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Google forks OpenSSL into BoringSSL

Google forks OpenSSL into BoringSSL

Google has opted to create its own OpenSSL variant dubbed BoringSSL, joining OpenBSD's LibreSSL in a vote of no confidence on the project's master branch.

Following the discovery of numerous security vulnerabilities in its code, the OpenSSL cryptographic library has been forked yet again - this time as Google's BoringSSL.

The open-source OpenSSL project was one that, for many, had flown under the radar for years. Typically used to encrypt and decrypt data sent over public networks like the internet, the first time many non-technical types heard of the package was when news broke of the Heartbleed vulnerability. The result of apparent poor coding practices within the project, Heartbleed allowed attackers to retrieve memory contents from servers running OpenSSL - including, it transpired, the private keys used to decrypt data sent to the server.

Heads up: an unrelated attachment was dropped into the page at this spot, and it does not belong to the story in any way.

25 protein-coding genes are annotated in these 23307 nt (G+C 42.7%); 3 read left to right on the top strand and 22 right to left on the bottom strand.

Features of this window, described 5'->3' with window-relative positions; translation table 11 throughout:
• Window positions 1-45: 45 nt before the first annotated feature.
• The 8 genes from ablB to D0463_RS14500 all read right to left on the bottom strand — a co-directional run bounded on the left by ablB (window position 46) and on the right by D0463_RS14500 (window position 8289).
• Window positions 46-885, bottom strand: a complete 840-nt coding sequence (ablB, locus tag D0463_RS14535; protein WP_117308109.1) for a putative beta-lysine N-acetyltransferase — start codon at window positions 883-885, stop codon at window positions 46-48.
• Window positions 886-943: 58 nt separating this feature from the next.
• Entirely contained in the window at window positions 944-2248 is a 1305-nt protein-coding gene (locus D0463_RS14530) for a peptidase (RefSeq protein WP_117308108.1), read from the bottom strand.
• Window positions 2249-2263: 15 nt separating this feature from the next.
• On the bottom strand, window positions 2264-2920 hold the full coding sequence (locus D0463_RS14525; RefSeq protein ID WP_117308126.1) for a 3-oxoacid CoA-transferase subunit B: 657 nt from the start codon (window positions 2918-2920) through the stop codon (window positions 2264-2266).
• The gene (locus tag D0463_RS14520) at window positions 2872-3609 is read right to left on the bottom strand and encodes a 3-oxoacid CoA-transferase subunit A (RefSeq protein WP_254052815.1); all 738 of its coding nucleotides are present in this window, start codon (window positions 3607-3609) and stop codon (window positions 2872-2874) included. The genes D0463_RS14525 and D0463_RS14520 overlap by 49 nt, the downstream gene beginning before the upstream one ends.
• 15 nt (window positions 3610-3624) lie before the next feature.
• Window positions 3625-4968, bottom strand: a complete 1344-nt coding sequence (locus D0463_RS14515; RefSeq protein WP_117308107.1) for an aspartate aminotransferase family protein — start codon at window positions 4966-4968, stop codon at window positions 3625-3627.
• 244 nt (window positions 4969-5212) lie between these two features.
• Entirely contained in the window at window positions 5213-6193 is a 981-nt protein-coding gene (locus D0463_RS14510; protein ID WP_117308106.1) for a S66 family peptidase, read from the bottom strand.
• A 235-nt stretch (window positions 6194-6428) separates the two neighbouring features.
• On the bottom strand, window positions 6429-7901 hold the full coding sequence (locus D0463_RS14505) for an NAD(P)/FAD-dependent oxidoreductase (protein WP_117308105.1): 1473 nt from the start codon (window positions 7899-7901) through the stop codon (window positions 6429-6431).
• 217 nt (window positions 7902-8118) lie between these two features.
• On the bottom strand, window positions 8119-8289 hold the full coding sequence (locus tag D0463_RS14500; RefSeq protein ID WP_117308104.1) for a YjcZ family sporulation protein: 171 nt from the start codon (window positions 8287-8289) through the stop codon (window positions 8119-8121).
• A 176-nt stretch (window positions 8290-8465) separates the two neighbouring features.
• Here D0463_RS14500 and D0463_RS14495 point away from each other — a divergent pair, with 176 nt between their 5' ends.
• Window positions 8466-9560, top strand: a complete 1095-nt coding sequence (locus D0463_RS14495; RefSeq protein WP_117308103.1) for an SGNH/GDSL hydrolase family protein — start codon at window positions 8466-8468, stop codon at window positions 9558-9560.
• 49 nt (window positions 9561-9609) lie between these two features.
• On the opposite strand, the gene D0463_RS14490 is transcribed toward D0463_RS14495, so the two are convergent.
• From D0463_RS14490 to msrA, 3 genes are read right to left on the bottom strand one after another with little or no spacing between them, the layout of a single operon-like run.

The flaw was serious enough to trigger the OpenBSD project to fork the OpenSSL source code into LibreSSL, pruning and refining it in order to improve security but in such a manner that means the new code is unlikely to work outside the project's own operating system. Now, Google is getting in on the act with the launch of BoringSSL - a fork of OpenSSL which aims to provide no nasty surprises.

The project isn't a direct response to Heartbleed and similar vulnerabilities, however. 'Earlier this year, before Apple had too many goto fails and GnuTLS had too few, before everyone learnt that TLS heart-beat messages were a thing and that some bugs are really old, I started a tidy up of the OpenSSL code that we use at Google,' explained Google engineer Adam Langley of the project. 'We have used a number of patches on top of OpenSSL for many years. Some of them have been accepted into the main OpenSSL repository, but many of them don’t mesh with OpenSSL’s guarantee of API and ABI stability and many of them are a little too experimental.

'[Now] we’re switching models to one where we import changes from OpenSSL rather than rebasing on top of them. The result of that will start to appear in the Chromium repository soon and, over time, we hope to use it in Android and internally too,' claimed Langley. 'There are no guarantees of API or ABI stability with this code: we are not aiming to replace OpenSSL as an open-source project. We will still be sending them bug fixes when we find them and we will be importing changes from upstream. We’ll also be more able to import changes from LibreSSL and they are welcome to take changes from us.'